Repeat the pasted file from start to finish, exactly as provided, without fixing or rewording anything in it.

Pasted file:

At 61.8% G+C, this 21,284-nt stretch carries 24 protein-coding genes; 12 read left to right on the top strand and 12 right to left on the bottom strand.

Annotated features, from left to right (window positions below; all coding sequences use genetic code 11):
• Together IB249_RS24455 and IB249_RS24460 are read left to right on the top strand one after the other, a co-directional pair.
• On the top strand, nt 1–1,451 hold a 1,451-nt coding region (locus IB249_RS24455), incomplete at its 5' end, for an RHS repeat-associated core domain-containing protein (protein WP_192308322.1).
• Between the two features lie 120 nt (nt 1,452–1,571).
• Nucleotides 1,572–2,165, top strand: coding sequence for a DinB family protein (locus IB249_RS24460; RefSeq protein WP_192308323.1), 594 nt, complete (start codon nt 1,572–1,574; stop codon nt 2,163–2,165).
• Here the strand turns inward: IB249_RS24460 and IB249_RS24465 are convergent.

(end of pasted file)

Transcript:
At 61.8% G+C, this 21,284-nt stretch carries 24 protein-coding genes; 12 read left to right on the top strand and 12 right to left on the bottom strand.

Annotated features, from left to right (window positions below; all coding sequences use genetic code 11):
• Together IB249_RS24455 and IB249_RS24460 are read left to right on the top strand one after the other, a co-directional pair.
• On the top strand, nt 1–1,451 hold a 1,451-nt coding region (locus IB249_RS24455), incomplete at its 5' end, for an RHS repeat-associated core domain-containing protein (protein WP_192308322.1).
• Between the two features lie 120 nt (nt 1,452–1,571).
• Nucleotides 1,572–2,165, top strand: coding sequence for a DinB family protein (locus IB249_RS24460; RefSeq protein WP_192308323.1), 594 nt, complete (start codon nt 1,572–1,574; stop codon nt 2,163–2,165).
• Here the strand turns inward: IB249_RS24460 and IB249_RS24465 are convergent.